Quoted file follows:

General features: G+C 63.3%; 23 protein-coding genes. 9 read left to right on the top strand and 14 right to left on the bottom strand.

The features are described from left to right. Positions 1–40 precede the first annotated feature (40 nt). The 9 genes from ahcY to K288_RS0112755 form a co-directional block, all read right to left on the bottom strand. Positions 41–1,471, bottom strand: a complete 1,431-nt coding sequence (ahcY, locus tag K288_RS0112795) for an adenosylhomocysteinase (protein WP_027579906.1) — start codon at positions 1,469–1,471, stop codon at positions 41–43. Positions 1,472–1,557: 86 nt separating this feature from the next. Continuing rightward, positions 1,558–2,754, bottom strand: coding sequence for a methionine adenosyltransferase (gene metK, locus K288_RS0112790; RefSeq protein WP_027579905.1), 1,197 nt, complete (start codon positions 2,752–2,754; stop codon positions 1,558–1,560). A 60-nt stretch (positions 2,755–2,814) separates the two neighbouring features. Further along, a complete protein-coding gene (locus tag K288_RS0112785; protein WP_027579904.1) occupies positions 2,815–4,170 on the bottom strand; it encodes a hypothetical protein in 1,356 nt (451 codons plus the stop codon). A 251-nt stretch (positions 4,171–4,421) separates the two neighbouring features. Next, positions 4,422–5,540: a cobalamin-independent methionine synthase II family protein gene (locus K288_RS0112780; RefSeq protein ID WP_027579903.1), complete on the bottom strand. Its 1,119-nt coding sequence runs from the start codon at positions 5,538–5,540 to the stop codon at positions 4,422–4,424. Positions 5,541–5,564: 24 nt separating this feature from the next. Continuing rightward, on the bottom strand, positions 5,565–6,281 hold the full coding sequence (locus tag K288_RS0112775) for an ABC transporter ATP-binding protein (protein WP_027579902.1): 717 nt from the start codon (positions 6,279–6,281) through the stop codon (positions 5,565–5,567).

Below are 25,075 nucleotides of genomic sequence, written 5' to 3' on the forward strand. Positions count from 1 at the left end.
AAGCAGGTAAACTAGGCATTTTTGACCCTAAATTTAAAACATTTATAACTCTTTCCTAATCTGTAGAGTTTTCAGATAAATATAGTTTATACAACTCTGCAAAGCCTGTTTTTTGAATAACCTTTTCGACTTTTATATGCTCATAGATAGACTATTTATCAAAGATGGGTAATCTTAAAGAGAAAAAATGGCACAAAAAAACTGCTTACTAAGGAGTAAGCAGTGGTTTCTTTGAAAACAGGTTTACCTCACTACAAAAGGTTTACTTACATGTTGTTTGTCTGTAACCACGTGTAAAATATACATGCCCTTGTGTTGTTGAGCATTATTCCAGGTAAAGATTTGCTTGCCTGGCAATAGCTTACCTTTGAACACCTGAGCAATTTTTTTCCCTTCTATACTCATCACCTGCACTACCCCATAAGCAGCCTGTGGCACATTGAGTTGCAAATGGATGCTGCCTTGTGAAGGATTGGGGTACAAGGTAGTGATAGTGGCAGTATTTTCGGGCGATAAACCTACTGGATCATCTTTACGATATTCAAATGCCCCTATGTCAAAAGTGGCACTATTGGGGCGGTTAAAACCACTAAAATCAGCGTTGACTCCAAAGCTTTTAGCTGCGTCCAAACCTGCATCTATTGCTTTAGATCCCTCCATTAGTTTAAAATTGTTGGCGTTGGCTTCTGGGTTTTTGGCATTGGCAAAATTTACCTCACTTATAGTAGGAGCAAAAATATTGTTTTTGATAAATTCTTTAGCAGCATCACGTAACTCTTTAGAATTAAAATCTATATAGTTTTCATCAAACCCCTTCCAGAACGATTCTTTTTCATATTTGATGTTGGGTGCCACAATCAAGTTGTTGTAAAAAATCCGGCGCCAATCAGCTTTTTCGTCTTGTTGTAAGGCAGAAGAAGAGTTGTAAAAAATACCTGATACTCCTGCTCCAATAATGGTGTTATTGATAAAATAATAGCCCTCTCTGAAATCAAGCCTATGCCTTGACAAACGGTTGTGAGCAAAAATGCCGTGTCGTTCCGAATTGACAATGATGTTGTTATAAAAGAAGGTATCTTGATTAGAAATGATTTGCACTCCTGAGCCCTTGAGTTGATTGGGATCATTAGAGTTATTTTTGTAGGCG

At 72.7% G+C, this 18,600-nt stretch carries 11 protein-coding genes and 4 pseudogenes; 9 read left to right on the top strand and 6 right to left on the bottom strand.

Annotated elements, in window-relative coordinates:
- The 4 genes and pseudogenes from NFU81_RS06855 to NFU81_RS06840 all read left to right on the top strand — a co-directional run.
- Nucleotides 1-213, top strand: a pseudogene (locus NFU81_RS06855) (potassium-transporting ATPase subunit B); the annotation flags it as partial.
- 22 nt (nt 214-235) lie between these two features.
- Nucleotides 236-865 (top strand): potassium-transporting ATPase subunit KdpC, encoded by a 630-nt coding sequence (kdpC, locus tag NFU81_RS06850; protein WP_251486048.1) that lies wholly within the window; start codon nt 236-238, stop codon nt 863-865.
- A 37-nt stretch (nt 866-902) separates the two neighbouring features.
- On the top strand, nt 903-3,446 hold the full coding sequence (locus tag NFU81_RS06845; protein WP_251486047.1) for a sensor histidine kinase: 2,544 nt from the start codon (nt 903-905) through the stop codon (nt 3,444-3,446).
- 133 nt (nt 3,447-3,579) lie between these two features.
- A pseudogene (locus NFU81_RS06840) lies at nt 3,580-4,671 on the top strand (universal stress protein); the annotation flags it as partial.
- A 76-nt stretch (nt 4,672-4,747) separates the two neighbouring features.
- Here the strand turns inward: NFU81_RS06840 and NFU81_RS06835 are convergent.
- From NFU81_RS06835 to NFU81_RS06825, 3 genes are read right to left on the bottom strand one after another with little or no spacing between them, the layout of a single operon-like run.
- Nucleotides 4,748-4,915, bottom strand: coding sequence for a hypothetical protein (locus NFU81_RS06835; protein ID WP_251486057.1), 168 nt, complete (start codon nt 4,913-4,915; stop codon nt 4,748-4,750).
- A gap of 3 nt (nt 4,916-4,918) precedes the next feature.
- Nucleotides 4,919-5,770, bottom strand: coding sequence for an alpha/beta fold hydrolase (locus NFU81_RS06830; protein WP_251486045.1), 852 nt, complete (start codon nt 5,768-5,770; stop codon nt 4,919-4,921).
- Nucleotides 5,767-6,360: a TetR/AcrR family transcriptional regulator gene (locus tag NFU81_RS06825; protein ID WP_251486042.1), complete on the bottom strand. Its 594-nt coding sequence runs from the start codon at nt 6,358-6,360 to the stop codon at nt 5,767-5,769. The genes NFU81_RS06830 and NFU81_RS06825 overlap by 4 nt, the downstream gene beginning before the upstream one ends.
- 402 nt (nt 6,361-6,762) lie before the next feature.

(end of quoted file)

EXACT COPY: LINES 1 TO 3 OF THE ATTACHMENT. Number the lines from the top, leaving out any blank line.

General features: G+C 63.3%; 23 protein-coding genes. 9 read left to right on the top strand and 14 right to left on the bottom strand.

The features are described from left to right. Positions 1–40 precede the first annotated feature (40 nt). The 9 genes from ahcY to K288_RS0112755 form a co-directional block, all read right to left on the bottom strand. Positions 41–1,471, bottom strand: a complete 1,431-nt coding sequence (ahcY, locus tag K288_RS0112795) for an adenosylhomocysteinase (protein WP_027579906.1) — start codon at positions 1,469–1,471, stop codon at positions 41–43. Positions 1,472–1,557: 86 nt separating this feature from the next. Continuing rightward, positions 1,558–2,754, bottom strand: coding sequence for a methionine adenosyltransferase (gene metK, locus K288_RS0112790; RefSeq protein WP_027579905.1), 1,197 nt, complete (start codon positions 2,752–2,754; stop codon positions 1,558–1,560). A 60-nt stretch (positions 2,755–2,814) separates the two neighbouring features. Further along, a complete protein-coding gene (locus tag K288_RS0112785; protein WP_027579904.1) occupies positions 2,815–4,170 on the bottom strand; it encodes a hypothetical protein in 1,356 nt (451 codons plus the stop codon). A 251-nt stretch (positions 4,171–4,421) separates the two neighbouring features. Next, positions 4,422–5,540: a cobalamin-independent methionine synthase II family protein gene (locus K288_RS0112780; RefSeq protein ID WP_027579903.1), complete on the bottom strand. Its 1,119-nt coding sequence runs from the start codon at positions 5,538–5,540 to the stop codon at positions 4,422–4,424. Positions 5,541–5,564: 24 nt separating this feature from the next. Continuing rightward, on the bottom strand, positions 5,565–6,281 hold the full coding sequence (locus tag K288_RS0112775) for an ABC transporter ATP-binding protein (protein WP_027579902.1): 717 nt from the start codon (positions 6,279–6,281) through the stop codon (positions 5,565–5,567).

Below are 25,075 nucleotides of genomic sequence, written 5' to 3' on the forward strand. Positions count from 1 at the left end.